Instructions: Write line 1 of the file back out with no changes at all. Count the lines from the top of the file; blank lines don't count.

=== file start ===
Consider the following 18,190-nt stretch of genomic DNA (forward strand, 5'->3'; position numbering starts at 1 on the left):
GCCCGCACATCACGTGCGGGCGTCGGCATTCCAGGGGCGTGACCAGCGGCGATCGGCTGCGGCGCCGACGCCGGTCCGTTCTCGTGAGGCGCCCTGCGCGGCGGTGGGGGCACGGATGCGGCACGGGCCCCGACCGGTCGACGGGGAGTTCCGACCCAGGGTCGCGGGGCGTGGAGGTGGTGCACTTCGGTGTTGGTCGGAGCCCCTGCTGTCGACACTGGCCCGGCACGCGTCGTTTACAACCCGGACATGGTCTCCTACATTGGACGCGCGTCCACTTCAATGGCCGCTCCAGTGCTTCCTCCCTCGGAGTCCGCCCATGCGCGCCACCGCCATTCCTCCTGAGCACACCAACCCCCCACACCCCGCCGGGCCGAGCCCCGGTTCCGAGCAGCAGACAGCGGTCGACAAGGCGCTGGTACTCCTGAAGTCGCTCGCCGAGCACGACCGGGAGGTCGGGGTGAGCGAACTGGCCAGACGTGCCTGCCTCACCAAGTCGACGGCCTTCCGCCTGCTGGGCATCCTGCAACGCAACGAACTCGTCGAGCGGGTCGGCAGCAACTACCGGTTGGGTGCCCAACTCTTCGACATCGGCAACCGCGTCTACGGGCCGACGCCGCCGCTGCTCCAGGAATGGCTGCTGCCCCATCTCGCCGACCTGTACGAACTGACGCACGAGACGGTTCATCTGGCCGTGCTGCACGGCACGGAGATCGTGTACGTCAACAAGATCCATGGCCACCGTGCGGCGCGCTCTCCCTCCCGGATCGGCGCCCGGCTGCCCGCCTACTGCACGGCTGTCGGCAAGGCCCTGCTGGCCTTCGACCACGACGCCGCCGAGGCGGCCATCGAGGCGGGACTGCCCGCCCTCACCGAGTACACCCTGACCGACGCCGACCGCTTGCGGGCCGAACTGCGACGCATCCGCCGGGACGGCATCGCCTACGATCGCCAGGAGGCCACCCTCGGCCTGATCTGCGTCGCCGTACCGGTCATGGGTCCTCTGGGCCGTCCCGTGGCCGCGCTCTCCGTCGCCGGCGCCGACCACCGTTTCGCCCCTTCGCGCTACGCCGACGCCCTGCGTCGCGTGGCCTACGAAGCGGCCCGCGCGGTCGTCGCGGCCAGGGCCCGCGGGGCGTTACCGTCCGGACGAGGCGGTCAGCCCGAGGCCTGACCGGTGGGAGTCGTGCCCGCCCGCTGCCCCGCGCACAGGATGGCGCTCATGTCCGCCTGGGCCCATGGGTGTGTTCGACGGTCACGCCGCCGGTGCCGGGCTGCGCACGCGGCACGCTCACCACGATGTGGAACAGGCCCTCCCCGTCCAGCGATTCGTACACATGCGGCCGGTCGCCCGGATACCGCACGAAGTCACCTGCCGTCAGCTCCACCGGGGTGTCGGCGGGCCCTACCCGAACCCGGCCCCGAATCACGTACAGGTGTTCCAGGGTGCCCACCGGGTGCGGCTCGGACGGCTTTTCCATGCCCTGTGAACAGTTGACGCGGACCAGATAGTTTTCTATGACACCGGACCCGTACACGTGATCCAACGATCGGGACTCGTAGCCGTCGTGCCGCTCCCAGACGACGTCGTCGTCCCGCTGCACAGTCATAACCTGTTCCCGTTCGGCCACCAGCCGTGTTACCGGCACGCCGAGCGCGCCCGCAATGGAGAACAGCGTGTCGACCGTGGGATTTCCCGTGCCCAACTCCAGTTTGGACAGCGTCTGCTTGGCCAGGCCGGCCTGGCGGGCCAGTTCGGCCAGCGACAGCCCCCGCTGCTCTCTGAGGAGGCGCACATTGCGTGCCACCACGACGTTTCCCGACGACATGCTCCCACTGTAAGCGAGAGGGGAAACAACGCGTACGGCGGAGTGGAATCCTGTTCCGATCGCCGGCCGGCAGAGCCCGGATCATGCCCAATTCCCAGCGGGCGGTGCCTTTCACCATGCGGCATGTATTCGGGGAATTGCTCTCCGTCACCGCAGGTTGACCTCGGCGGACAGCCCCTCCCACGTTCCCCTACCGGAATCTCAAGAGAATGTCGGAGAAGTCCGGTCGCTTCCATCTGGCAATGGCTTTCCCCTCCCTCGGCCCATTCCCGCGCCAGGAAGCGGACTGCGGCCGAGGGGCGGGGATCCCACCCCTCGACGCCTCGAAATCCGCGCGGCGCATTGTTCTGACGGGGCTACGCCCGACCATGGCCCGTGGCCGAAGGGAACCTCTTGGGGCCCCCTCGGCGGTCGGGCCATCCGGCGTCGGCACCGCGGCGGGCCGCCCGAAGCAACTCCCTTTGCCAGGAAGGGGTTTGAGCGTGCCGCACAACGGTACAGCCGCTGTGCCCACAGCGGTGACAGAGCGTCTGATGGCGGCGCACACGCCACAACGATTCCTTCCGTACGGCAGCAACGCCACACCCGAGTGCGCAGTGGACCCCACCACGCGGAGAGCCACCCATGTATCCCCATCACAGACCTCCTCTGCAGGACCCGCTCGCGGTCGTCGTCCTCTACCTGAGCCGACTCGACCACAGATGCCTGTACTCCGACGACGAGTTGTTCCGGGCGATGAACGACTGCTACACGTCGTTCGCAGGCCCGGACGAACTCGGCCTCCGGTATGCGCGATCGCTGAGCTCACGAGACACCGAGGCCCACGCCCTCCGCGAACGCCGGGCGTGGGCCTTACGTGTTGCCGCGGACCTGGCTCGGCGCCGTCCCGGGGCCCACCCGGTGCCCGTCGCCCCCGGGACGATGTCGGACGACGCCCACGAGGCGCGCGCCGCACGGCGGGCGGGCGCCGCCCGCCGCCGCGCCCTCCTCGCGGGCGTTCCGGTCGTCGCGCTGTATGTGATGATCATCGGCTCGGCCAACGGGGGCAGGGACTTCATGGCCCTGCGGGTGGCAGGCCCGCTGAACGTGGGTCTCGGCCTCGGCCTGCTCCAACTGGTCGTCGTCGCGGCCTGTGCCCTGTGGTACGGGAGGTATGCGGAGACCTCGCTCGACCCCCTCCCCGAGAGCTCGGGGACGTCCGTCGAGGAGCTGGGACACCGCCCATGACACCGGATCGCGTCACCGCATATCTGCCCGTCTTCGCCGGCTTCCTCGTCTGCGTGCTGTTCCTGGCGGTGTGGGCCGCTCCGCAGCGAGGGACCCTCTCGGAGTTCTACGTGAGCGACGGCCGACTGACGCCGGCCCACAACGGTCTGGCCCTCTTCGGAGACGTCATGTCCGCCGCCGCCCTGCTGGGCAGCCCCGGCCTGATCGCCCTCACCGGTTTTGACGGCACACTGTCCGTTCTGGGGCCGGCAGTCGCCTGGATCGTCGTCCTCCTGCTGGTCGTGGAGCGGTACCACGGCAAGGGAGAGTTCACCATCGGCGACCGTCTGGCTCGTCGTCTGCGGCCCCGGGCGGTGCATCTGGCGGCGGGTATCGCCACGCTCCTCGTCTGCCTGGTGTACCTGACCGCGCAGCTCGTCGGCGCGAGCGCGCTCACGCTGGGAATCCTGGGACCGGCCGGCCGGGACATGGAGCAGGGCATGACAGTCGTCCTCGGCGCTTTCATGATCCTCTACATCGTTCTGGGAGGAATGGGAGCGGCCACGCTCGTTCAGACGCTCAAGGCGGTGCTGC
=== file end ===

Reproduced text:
Consider the following 18,190-nt stretch of genomic DNA (forward strand, 5'->3'; position numbering starts at 1 on the left):